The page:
3. Wisdom is still wisdom.

Many of us never got on board with the idea that total passivity is the only way to receive God’s future spouse, and towards the end of his walk, neither did Harris.

But neither does his apostasy negate other Scripture, or permit us to get stupid. Regardless of questions over God’s matchmaking protocols, prayer is still smarter than no prayer, wise counselors are still better than otherwise, and singleness still beats unequally yoked marriage.

If you put a gun to this non-guru’s head, I’d say the intensity you commit to seeking marriage is between you and God (assuming it doesn’t involve sin or desperation – remember “sound judgment”). Some people he does tell not to move. I’ve witnessed it. Others seem free to look more proactively. Crackpot idea: it might depend on the person and what God is trying to address within each heart.

Never try to make your experience a principle for others, but allow God to be as creative and original with others as He is with you. – Oswald Chambers

Assess your readiness with sober judgment (Romans 12:3). Know what qualities matter in another. Be driven alone by the confidence that God’s advice is best. If you believe he’s saying something – either to get a ring on a finger or return it – then obey. He hasn’t left his throne.

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I’m glad you tuned in today. If you found this post to be of value, please feel free to share it on social media. Thanks a bunch!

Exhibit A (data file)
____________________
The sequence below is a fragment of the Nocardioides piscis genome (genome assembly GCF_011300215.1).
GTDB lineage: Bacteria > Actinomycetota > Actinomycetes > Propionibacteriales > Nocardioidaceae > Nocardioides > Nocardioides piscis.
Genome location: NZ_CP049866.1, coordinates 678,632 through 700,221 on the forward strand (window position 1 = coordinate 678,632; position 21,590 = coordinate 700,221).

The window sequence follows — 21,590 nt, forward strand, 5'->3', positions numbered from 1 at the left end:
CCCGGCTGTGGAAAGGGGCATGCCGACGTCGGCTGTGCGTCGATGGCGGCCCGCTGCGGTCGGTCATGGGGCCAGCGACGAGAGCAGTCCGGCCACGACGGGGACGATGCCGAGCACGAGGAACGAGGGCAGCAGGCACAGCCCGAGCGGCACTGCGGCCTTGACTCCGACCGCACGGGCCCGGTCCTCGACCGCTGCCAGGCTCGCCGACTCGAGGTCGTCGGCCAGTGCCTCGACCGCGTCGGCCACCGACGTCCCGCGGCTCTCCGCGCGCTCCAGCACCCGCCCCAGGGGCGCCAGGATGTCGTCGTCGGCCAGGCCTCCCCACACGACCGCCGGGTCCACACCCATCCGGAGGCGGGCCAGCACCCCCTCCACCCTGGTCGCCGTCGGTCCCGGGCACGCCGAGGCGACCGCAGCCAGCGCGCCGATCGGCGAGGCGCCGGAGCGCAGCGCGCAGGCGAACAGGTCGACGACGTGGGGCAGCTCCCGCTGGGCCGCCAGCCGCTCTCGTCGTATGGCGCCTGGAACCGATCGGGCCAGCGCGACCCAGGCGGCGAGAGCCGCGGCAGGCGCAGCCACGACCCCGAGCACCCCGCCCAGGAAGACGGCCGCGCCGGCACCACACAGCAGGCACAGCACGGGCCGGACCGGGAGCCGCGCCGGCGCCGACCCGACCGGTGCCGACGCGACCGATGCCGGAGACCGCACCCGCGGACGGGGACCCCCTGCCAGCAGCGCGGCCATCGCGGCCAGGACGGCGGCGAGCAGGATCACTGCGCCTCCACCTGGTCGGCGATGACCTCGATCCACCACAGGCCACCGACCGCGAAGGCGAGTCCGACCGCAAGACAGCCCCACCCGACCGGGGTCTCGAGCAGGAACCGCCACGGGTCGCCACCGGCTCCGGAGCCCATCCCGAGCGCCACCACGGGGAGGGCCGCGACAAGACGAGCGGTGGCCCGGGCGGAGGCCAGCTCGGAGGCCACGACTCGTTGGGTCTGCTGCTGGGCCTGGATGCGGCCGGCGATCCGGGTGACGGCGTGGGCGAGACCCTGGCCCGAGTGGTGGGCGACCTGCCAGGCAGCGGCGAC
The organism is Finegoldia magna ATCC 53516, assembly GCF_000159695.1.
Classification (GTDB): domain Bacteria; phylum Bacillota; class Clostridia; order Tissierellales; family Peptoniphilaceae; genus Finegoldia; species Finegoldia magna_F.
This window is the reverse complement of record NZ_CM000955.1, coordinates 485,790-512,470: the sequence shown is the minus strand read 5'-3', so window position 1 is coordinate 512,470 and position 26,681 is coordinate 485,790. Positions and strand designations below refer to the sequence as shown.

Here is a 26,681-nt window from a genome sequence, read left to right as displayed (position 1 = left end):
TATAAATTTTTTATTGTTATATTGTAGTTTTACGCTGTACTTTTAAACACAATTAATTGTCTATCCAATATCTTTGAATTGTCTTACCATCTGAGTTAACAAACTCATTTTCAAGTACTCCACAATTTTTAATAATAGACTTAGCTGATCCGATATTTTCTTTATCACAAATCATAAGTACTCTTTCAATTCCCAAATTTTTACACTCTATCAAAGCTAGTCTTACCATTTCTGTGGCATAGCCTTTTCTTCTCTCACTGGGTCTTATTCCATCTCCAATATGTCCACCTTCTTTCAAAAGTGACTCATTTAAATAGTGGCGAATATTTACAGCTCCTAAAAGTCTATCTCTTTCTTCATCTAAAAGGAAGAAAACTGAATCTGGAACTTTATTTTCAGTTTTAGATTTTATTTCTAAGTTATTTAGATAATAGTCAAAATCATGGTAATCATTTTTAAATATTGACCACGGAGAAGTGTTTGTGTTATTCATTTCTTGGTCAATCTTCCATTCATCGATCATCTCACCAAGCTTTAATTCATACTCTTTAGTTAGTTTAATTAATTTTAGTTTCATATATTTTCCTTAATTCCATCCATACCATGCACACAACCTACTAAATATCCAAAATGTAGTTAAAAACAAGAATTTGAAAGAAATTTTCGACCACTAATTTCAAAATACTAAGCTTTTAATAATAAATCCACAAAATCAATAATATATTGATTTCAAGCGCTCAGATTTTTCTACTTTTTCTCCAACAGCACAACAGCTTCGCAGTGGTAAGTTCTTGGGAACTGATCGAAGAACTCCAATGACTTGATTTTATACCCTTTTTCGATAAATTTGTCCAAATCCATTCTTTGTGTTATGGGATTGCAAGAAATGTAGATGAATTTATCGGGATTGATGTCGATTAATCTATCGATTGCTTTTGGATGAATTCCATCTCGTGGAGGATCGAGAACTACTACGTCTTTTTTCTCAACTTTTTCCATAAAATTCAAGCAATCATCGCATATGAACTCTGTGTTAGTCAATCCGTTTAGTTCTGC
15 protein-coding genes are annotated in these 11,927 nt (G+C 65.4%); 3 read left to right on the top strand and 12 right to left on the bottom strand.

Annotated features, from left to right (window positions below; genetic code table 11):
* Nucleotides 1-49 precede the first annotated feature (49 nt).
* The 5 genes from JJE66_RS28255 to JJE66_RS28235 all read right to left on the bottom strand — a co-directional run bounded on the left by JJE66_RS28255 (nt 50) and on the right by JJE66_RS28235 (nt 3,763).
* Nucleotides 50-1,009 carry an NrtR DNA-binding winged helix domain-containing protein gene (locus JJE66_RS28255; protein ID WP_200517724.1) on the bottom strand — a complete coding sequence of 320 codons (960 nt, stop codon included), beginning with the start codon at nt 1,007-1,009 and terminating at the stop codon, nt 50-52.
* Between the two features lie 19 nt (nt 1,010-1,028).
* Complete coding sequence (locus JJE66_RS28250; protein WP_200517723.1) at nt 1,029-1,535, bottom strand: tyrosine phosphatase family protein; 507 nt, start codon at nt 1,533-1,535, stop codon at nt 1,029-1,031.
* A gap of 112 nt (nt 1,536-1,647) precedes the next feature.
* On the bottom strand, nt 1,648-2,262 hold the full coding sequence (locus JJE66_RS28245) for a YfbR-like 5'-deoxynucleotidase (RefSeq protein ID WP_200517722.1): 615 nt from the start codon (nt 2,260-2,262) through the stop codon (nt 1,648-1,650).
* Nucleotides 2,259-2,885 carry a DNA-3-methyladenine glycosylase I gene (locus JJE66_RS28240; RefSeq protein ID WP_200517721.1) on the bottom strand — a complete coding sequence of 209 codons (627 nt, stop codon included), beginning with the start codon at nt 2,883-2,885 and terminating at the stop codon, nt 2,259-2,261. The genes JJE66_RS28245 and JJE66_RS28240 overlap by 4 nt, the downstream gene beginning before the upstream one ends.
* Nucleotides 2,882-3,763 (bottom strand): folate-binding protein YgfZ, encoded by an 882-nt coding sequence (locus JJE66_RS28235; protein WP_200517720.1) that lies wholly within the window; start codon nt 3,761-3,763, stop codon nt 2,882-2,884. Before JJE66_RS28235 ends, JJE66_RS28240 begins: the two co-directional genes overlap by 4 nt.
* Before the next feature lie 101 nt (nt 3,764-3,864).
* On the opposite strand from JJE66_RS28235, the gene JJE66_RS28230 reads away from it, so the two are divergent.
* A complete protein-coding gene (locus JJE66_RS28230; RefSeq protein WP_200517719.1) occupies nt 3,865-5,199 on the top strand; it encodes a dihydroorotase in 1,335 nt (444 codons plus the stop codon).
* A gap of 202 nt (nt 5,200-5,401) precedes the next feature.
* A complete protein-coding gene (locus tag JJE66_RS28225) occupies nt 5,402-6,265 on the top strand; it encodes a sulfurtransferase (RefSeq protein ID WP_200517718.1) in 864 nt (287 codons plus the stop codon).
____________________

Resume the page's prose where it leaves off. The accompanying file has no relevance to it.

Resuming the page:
NOTE: I’m out this week, but will respond to your comments when I return.

The Joshua Harris Fallout: Purity’s Real Destination

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Why does all the wild stuff happen while I’m away at youth camp?

I’ve written before on navigating the fall of our Christian heroes. Frankly, it leaves us feeling a little adrift. It’s a sign of just how tangled our relationship with God can become with human intermediaries, and how threatened it all feels when the tent of cards comes down. (I remember some missionary friends moving Stateside after years abroad, hearing how the church they’d left behind started losing members immediately. They’d loved the leaders rather than God.)

Well, it’s happened again. This time it’s Joshua Harris, of I Kissed Dating Goodbye fame/notoriety. He renounced Christ publicly on Friday.

On top of that, he announced separation from his wife. Joshua Harris. Of all people.

Harris was one of the seminal generators of what we call “purity culture”. Boiled down (heavily), it theorizes that undertaking the journey of sexual purity and brotherly love that God commands, largely by avoiding dating, will lead to the destination of an amazing, God-ordained marriage.

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Yeah, I know.

I’ve never been one to pile on. Though I disagree with much of what he wrote, I also have the objectivity to spot that many of his teachings were distorted and amplified beyond their purview by others. I’ve also seen my own criticisms echoed by Harris himself the last few years. Frankly, I think a guy deserves credit for being able to so humbly and accurately renounce his central life’s work. (Have you ever been in that position?)